Minimizing racial disparities in the 2020 U.S Census
As racial tensions boil across the U.S., the Census Bureau says the agency is working to minimize disparities in the 2020 count.
“It’s used by local elected officials to redraw voting districts and boundaries, so your representation is impacted there,” said Michael Cook chief of the Public Information Office at the U.S. Census Bureau.
The U.S. Census comes around once a decade. You can respond online, on the phone, or by mail. Cook says your personal information is confidential and the U.S Census provides vital data about the American people and the economy.
“You have businesses that use that information to determine and to justify making investments in your community,” he said.
In communities of color, however, Cook acknowledges the tally is off. He says black males between the ages of 19-29 and children are historically undercounted.
Federal government flow down creates resources for social services, such as head start programs, school lunches, and emergency support services. President of the National Urban League Mark Morial says, because of the count inaccuracies, many minority communities across the nation aren’t getting their fair share of funding.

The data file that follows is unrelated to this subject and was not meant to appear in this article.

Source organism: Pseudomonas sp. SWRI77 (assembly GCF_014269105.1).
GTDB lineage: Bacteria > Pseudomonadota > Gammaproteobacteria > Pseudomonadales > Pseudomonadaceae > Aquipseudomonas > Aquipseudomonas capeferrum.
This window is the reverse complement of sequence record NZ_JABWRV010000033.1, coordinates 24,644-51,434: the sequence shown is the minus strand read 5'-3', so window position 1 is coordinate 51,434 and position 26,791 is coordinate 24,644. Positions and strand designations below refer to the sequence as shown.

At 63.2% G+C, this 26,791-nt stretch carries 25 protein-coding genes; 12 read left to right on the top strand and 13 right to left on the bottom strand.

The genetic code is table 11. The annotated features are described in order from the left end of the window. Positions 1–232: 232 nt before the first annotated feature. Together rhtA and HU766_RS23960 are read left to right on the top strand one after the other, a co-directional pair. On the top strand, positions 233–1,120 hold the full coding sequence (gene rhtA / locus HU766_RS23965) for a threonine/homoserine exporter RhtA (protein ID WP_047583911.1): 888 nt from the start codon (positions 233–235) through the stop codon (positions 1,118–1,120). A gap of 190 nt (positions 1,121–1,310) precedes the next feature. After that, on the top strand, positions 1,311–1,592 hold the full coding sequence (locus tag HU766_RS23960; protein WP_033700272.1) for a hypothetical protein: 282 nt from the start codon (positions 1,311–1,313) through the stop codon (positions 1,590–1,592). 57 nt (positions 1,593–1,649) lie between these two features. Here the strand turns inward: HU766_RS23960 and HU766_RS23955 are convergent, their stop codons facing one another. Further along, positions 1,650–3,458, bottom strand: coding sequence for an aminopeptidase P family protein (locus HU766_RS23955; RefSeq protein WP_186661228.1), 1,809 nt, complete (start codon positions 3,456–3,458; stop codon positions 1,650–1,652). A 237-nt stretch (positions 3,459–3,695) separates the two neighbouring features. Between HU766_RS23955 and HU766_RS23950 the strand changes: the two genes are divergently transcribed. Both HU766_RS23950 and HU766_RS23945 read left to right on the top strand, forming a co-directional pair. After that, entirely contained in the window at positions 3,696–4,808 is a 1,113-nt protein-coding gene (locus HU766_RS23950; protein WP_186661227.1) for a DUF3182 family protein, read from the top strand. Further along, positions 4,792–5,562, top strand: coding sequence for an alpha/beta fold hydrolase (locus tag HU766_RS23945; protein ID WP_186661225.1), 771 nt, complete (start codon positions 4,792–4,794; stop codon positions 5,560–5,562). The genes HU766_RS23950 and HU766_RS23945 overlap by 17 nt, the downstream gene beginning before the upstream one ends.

“The Census is about money; the census is about power,” said Morial. “Without accurate information from the Census, the distribution then becomes maladjusted.”
Morial says some folks forgo filling out the form because of fear or distrust of the government.
He’s urging the Census Bureau to step up their educational efforts by creating additional offices and increasing door to door data collection.
Cook says the Census Bureau has spent more than 500 million dollars on public education, advertising, and outreach.
At the time of this report, 60 percent of the population has responded to the 2020 Census. Census workers are set to begin knocking on doors this month. The deadline to respond is October 31st.